﻿ Signal Detection of Co-Operative Cognitive Radio Network under Neural Network

Journal of Computer and Communications
Vol.06 No.09(2018), Article ID:87326,13 pages
10.4236/jcc.2018.69006

Signal Detection of Co-Operative Cognitive Radio Network under Neural Network

Department of Computer Science and Engineering, Jahangirnagar University, Dhaka, Bangladesh    Received: August 7, 2018; Accepted: September 14, 2018; Published: September 17, 2018

ABSTRACT

In this paper the analytical and simulation results of probability of detection and false alarm of a co-operative cognitive radio network are compared under both awgn and Rayleigh fading environment. After getting the confidence level of above 95% from the simulation, a neural network (NN) is trained with simulation data where the analytical result is given as the target of the NN. Finally the results are verified with the profile of MSE (mean square error) of three data set (train, validation and test), regression on data set, confusion matrices and error histogram. Here we use Backpropagation algorithm and Hopfield model, all the results yield error of less than 4.5%. The concept of paper is applicable at fusion center (FC) to make proper judgment of presence of primary user (PU).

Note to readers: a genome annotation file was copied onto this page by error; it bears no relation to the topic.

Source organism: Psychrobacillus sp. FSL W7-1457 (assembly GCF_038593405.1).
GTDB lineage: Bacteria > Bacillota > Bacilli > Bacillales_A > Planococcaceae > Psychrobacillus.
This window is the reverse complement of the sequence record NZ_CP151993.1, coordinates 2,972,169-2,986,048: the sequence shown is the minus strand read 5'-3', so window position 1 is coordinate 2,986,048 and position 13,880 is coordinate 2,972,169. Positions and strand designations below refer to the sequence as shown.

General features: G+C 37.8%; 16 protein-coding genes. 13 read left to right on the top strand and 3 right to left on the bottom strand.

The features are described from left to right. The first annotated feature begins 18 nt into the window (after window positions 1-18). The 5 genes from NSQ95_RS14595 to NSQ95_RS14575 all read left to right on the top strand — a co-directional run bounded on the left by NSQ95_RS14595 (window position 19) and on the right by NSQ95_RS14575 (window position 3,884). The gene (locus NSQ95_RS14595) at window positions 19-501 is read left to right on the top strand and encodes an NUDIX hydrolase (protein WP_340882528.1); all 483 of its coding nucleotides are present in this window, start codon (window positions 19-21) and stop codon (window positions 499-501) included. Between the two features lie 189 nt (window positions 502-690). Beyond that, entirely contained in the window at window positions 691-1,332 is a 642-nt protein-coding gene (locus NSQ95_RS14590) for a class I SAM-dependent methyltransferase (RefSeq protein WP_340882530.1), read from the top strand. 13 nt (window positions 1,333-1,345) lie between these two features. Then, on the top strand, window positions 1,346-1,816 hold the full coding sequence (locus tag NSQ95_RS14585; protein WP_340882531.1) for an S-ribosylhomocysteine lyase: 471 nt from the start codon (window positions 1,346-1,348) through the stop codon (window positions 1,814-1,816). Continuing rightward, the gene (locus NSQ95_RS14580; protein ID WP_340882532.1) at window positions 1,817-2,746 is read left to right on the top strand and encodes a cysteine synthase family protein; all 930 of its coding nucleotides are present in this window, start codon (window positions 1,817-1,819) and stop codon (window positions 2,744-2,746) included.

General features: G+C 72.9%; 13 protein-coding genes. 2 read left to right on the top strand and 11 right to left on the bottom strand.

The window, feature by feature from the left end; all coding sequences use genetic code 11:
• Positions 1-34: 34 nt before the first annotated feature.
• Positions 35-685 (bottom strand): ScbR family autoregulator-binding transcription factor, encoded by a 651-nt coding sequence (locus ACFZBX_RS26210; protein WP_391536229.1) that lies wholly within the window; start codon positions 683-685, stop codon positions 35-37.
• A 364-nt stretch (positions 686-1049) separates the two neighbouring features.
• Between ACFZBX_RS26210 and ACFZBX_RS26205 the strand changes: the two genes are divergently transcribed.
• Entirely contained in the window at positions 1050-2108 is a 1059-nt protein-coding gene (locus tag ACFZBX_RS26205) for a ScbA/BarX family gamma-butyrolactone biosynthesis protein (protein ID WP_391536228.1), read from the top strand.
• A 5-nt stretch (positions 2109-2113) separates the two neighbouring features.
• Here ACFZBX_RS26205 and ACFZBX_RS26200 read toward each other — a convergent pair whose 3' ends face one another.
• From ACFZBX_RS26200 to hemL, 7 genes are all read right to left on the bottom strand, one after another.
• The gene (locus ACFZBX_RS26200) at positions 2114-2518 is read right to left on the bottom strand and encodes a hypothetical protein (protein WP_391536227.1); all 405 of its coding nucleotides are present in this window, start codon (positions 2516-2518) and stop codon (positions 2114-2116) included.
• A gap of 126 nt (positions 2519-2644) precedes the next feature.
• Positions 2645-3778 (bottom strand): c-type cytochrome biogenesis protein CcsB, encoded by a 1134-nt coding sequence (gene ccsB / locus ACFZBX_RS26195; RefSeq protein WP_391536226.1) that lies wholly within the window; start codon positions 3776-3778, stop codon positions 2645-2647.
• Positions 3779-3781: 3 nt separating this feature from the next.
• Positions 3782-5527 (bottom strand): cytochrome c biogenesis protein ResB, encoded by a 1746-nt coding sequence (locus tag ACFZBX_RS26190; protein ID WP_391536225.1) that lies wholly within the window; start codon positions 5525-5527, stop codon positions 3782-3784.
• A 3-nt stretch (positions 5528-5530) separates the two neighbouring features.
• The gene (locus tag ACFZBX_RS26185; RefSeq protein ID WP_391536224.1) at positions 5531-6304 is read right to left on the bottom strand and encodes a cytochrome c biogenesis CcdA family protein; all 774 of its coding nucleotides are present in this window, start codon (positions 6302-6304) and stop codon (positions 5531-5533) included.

Keywords:

Rayleigh Fading, MSE, Confusion Matrix, FC, NP 1. Introduction

The entire paper is organized as, Section 2 provides statistical analysis of co-operative CRN and its simulation, signal detection under Rayleigh fading channel and modeling of neural network to train with simulation data, Section 3 provides results based on analysis of Section 2 and Section 4 concludes entire analysis.

2. System Model

This section provides both theoretical analysis and simulation algorithm of co-operative CRN in determination of false alarm and detection. Next the way of training of a NN under back propagation and Hopfield model is given explicitly.

2.1. Basic Theory

The received signal of a SU can be expressed by two hypothesis model as   ,

$y\left(n\right)=\left\{\begin{array}{l}v\left(n\right)\text{ }\text{ }\text{ }\text{\hspace{0.17em}}\text{\hspace{0.17em}}\text{ }{H}_{0}\\ s\left(n\right)+v\left(n\right)\text{ }{H}_{1}\end{array}$ (1)

where, $n=0,1,2,\cdots ,N-1$ are the sampling instants, v(n) is awgn at receiving end and s(n) is the transmitted signal by a PU. Here the received signal vector y follows Gaussian pdf like, $N\left(0,{\sigma }^{2}I\right)$ under H0 and $N\left(\mu ,{\sigma }^{2}I\right)$ under H1.